I create wall-based geometric abstractions by inventing systems for visualizing numerical values of sequences from numbers pi and e while utilizing grids and repetition of simple geometric shapes. Numbers are the direct source of abstraction.
Majority of my past works are wall-based, crocheted fiberglass constructions. In 1996, when these things began, they were based on identity narratives. Number sequences made their way in as design necessity to deal with space and time issues. I realized then that numbers are in all aspects of identity. Math is inseparable from nature, from us; outside of us, in census based social structures and in multitude of personal ID numbers. Since 2007, all my work has been number generated. Still, for some years after, the identity stuff was part of the decision making. Now, the only conscious source of abstraction are the numbers.
The crocheted fiberglass forms express numbers in very basic and obvious ways. One system creates a grid-based pattern. For example: Identity Sequence e 4 is based on the beginning sequence of the number e. It is constructed from 323 small units, 17 rows by 19 columns, to look like an enlarged section of a microscopic organic blueprint. Flesh toned units directly articulate each digit. The four-molecule sequence of human DNA determined the use of four alternating colors which serve as the space between each flesh toned digit.
Another system that works well with this material and process is one where value of digits determines depth of convex forms. Etudes from Pi in 5 Squared is based on the first 25 digits of the number pi. Sequence reads left to right, top to bottom. A grid organizes 25 units into 5 rows and 5 columns. The curved units alternate from convex to concave. Here, the value of the digit determines the depth of each individual unit. A unit representing digit 1 is 3.5” deep, pushing the curve out 2” for digit 2, then 2” for digit 3, and so on. The largest unit, representing the 9 digit, pushes out 19.5”.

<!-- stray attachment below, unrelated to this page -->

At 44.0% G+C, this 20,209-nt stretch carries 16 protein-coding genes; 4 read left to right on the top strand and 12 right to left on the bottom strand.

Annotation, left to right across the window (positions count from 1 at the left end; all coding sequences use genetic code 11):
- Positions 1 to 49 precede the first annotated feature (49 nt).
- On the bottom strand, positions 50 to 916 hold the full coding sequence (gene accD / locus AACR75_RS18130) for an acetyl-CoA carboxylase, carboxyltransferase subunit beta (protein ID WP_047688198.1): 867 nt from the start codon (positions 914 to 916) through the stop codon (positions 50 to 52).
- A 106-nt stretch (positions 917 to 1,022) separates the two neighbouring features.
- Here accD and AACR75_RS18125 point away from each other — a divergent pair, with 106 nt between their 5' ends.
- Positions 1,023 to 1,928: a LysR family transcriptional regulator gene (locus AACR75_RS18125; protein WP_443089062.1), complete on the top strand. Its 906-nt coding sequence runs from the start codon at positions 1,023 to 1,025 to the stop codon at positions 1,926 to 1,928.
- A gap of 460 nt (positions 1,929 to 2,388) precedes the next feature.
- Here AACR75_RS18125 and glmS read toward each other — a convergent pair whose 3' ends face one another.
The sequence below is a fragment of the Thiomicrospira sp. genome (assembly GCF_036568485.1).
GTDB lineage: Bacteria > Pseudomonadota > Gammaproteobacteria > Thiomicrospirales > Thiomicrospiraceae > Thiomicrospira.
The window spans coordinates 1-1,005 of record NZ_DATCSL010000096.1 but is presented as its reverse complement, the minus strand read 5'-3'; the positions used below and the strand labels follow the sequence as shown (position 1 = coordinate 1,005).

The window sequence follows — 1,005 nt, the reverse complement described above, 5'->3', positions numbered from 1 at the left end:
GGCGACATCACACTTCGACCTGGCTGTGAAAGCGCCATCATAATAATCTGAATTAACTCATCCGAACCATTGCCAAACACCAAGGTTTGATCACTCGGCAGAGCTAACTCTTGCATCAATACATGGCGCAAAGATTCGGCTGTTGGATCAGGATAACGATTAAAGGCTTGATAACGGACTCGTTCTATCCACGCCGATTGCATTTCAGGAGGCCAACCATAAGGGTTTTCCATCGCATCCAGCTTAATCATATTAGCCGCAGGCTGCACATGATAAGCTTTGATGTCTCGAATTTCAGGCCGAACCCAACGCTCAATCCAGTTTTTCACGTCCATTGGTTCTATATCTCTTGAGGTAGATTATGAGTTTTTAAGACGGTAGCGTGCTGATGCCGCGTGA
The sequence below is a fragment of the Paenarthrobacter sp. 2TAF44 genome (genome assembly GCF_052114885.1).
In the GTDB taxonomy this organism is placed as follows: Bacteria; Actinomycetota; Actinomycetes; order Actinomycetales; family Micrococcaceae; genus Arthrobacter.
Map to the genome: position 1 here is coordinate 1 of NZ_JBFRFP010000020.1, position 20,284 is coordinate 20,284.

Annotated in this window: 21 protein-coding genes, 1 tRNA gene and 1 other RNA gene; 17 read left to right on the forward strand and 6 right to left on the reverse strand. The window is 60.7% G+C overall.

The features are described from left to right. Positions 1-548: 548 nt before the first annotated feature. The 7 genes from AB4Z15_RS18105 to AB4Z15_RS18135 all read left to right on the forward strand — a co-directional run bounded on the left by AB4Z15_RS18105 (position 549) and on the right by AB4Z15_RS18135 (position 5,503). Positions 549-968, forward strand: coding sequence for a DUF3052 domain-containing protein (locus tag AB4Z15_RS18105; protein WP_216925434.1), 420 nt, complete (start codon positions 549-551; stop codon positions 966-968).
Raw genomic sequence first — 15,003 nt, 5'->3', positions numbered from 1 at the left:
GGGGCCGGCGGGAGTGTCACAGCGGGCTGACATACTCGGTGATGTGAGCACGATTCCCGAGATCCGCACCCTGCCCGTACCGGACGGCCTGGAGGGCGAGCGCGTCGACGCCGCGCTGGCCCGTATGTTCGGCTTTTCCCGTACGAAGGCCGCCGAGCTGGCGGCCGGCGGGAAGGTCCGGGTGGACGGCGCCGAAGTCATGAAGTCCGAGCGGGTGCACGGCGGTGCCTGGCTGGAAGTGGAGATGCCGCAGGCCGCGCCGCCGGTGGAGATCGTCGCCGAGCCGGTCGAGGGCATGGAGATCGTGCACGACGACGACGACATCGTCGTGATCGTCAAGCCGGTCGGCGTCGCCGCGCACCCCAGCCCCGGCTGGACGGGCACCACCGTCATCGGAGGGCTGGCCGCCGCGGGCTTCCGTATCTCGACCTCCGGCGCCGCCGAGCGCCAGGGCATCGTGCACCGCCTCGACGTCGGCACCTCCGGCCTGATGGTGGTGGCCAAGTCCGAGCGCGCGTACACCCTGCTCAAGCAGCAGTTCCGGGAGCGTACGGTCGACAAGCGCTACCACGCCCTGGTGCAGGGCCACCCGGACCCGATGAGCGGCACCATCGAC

I go to Pascal’s number triangle often for an anchor structure. Identity Sequence Pascal’s Triangle Red is based on digits from the first six rows of Pascal’s Triangle. Blocks of the same color represent each digit. Two triangles, one inverted, touch at their beginning digit, locking the two halves together. Individual units, which look like little tunnels, are joined end to end, alluding to organic strands while retaining their strong sense of architecture. In Pi in Pascal’s Triangle Round 3 the form of each triangle is based on the first four rows of Pascal’s Triangle. Five colors are distributed using the first 30 digits of pi. Pascal’s Triangle Squared 1, 2 are two of four panels, each based on the first five rows of Pascal’s Triangle which contain digits 1, 2, 3, 4, 6. Diameters of individual discs that make up each triangle were found by taking the square root of relevant digits.
In 2016 I was introduced to a laser-cutter. I began exploring new systems of visualizing the math while building wall-based work with laser-cut acrylic sheets separated by vinyl spacers. Codex: pi 1021 consists of 48 acrylic panels, attached to the wall as a grid of 7 rows and 7 columns, hung 2” apart. Each panel measures 11.5” x 17.5”. Panels allude to design templates, coded tablets, or pages. Sequence from pi determines color and pattern placement using three colors and four different, yet related, pattern notations. Sequence is run top to bottom/left to right. Simple geometric shapes plot numerical values following, in sequence, the first 1021 digits of pi. Zeros within the sequence shift panels to open spaces within the grid.
The pi x 5s Series follows a system that visualizes a specific 5-digit sequence from within pi. Value of digits determines diameter of the semi-circular cut-outs. Numbers are applied clockwise starting with left panel. Fifth digit moves one of the four panels that overlap to create a square. Omitted panels indicate a zero. Position of a particular 5-digit sequence within the larger sequence in the expanding series determines which panel is shifted. Because no sequence in pi repeats, as I expand the series by following the number in order, this system can create an infinite number of unique works.
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